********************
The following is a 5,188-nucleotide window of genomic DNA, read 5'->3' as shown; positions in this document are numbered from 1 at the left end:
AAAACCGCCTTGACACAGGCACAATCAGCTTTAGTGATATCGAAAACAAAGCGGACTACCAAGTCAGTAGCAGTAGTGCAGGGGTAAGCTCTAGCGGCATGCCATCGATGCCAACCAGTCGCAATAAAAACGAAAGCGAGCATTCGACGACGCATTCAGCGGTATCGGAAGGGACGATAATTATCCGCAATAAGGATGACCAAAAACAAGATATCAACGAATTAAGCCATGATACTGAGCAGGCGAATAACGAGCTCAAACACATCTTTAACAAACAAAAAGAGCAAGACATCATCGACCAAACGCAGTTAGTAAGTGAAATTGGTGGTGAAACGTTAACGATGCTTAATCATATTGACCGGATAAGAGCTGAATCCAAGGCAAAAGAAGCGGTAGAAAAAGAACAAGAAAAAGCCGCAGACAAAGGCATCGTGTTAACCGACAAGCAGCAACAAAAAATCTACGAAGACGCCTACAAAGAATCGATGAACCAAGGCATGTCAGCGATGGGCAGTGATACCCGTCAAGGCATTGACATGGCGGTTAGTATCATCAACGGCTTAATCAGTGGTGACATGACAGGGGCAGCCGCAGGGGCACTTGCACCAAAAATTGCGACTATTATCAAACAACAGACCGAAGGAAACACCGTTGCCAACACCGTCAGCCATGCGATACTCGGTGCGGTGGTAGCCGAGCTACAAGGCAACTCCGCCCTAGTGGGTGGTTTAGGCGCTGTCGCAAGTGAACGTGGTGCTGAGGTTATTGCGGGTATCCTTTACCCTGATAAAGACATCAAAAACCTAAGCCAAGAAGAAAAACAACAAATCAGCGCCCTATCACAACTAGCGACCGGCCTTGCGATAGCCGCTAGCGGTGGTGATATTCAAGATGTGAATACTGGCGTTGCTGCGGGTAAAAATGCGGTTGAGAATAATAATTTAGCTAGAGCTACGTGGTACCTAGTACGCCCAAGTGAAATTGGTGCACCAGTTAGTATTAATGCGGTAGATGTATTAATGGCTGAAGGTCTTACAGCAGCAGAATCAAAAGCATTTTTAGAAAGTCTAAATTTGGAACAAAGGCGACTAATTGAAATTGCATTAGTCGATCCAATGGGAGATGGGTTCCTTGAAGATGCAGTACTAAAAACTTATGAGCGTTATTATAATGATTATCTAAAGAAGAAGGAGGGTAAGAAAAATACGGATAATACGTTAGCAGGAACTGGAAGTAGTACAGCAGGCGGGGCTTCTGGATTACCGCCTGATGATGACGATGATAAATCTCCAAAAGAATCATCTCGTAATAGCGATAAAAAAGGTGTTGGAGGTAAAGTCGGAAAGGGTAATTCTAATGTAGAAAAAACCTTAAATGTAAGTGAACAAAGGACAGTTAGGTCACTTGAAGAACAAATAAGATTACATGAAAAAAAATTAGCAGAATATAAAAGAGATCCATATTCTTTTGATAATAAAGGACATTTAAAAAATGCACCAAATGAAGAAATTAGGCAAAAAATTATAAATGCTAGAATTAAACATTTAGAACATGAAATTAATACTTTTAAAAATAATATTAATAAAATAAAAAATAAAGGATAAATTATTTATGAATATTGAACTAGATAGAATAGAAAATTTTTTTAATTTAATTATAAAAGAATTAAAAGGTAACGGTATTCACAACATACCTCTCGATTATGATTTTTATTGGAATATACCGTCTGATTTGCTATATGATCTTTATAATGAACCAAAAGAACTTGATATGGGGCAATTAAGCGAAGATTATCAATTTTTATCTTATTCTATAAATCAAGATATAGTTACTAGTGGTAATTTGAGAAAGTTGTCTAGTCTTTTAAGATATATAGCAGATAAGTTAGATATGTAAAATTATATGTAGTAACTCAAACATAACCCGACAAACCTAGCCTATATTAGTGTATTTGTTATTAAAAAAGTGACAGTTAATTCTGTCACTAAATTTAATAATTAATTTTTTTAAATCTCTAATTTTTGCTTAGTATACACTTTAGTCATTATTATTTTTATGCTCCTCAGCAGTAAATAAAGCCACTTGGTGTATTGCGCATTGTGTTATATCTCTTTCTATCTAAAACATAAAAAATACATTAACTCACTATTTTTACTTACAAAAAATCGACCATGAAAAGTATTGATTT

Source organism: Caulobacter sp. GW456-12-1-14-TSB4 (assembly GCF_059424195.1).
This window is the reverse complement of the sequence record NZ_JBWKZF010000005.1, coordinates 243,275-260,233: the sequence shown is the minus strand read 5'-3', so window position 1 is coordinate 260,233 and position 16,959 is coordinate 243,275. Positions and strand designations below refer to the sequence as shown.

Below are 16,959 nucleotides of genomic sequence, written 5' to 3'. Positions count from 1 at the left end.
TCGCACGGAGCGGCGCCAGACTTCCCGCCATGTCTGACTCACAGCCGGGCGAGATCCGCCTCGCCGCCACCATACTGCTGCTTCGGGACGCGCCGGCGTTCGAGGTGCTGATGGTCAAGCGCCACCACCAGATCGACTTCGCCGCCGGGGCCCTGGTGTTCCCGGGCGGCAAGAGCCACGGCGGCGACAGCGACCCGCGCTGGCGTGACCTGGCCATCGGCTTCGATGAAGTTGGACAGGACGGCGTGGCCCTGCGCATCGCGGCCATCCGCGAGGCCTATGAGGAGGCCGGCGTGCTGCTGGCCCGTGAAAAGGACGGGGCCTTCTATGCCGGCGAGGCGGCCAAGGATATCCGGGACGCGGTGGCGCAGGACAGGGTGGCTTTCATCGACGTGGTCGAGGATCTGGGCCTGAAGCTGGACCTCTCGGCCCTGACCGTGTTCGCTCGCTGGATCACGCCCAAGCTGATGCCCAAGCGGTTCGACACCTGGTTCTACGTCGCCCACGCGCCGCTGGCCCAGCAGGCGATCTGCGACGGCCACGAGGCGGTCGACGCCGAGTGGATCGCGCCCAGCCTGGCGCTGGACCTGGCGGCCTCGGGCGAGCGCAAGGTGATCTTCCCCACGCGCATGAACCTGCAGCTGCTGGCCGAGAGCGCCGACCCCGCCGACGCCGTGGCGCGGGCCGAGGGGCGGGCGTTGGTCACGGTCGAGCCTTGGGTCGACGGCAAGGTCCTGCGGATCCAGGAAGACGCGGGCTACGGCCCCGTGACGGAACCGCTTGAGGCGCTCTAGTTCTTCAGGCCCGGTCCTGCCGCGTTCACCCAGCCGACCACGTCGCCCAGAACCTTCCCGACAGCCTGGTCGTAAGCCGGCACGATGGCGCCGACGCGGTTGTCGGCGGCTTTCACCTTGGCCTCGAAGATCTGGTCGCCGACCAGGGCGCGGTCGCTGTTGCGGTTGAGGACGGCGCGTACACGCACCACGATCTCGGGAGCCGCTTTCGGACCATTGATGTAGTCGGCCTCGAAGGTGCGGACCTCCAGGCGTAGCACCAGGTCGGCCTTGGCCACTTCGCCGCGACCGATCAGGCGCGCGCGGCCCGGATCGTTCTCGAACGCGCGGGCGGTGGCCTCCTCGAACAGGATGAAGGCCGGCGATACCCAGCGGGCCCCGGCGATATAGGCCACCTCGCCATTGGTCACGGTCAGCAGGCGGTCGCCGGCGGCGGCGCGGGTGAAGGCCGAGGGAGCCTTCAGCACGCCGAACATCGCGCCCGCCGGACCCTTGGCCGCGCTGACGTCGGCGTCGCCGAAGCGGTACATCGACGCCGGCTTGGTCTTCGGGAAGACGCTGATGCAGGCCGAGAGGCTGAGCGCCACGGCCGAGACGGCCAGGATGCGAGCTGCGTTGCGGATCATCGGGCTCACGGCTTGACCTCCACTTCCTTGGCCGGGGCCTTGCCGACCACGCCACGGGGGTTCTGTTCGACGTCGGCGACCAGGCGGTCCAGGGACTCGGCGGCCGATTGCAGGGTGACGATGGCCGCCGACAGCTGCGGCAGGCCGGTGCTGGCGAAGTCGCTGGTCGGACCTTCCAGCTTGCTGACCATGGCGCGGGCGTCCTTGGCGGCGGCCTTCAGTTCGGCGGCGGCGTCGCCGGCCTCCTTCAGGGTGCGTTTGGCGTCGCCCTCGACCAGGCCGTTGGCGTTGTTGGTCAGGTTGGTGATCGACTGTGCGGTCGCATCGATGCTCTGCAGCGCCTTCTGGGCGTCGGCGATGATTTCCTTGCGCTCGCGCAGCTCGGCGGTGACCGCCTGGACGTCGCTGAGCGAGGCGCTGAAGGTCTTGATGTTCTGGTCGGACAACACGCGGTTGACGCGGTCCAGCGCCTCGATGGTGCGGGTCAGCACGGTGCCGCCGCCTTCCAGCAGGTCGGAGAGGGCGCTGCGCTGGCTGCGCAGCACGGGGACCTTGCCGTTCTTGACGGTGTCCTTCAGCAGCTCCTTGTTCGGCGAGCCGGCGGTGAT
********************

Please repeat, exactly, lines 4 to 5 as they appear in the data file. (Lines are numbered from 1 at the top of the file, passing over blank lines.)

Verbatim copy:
This window is the reverse complement of the sequence record NZ_JBWKZF010000005.1, coordinates 243,275-260,233: the sequence shown is the minus strand read 5'-3', so window position 1 is coordinate 260,233 and position 16,959 is coordinate 243,275. Positions and strand designations below refer to the sequence as shown.

Below are 16,959 nucleotides of genomic sequence, written 5' to 3'. Positions count from 1 at the left end.